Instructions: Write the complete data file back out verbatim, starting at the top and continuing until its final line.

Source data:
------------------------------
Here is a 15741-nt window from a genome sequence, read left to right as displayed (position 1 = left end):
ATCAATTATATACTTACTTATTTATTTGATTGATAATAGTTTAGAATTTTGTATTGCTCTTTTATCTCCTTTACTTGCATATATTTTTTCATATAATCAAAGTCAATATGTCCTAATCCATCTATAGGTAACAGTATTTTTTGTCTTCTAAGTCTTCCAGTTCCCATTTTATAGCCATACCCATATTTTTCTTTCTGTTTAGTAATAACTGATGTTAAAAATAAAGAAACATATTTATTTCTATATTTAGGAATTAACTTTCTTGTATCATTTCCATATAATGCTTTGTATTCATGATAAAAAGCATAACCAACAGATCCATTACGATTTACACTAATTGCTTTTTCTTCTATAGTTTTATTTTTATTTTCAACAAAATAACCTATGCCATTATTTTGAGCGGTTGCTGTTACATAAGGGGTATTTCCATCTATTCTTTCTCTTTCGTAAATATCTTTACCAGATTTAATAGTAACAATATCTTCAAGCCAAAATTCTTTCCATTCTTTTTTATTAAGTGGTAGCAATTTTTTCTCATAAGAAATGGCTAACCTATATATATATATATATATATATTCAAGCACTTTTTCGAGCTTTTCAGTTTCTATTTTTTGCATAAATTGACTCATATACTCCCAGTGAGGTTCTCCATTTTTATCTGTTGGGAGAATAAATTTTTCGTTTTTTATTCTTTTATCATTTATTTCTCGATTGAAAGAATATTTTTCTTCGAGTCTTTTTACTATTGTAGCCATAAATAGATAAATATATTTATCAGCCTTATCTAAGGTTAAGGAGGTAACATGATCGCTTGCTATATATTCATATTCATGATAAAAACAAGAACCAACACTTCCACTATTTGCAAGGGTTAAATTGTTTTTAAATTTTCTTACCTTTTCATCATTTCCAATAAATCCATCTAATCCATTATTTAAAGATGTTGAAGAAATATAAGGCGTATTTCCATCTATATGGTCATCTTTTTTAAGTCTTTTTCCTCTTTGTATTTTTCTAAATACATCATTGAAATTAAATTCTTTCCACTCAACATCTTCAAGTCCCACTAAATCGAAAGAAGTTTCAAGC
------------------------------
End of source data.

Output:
Here is a 15741-nt window from a genome sequence, read left to right as displayed (position 1 = left end):
ATCAATTATATACTTACTTATTTATTTGATTGATAATAGTTTAGAATTTTGTATTGCTCTTTTATCTCCTTTACTTGCATATATTTTTTCATATAATCAAAGTCAATATGTCCTAATCCATCTATAGGTAACAGTATTTTTTGTCTTCTAAGTCTTCCAGTTCCCATTTTATAGCCATACCCATATTTTTCTTTCTGTTTAGTAATAACTGATGTTAAAAATAAAGAAACATATTTATTTCTATATTTAGGAATTAACTTTCTTGTATCATTTCCATATAATGCTTTGTATTCATGATAAAAAGCATAACCAACAGATCCATTACGATTTACACTAATTGCTTTTTCTTCTATAGTTTTATTTTTATTTTCAACAAAATAACCTATGCCATTATTTTGAGCGGTTGCTGTTACATAAGGGGTATTTCCATCTATTCTTTCTCTTTCGTAAATATCTTTACCAGATTTAATAGTAACAATATCTTCAAGCCAAAATTCTTTCCATTCTTTTTTATTAAGTGGTAGCAATTTTTTCTCATAAGAAATGGCTAACCTATATATATATATATATATATATTCAAGCACTTTTTCGAGCTTTTCAGTTTCTATTTTTTGCATAAATTGACTCATATACTCCCAGTGAGGTTCTCCATTTTTATCTGTTGGGAGAATAAATTTTTCGTTTTTTATTCTTTTATCATTTATTTCTCGATTGAAAGAATATTTTTCTTCGAGTCTTTTTACTATTGTAGCCATAAATAGATAAATATATTTATCAGCCTTATCTAAGGTTAAGGAGGTAACATGATCGCTTGCTATATATTCATATTCATGATAAAAACAAGAACCAACACTTCCACTATTTGCAAGGGTTAAATTGTTTTTAAATTTTCTTACCTTTTCATCATTTCCAATAAATCCATCTAATCCATTATTTAAAGATGTTGAAGAAATATAAGGCGTATTTCCATCTATATGGTCATCTTTTTTAAGTCTTTTTCCTCTTTGTATTTTTCTAAATACATCATTGAAATTAAATTCTTTCCACTCAACATCTTCAAGTCCCACTAAATCGAAAGAAGTTTCAAGC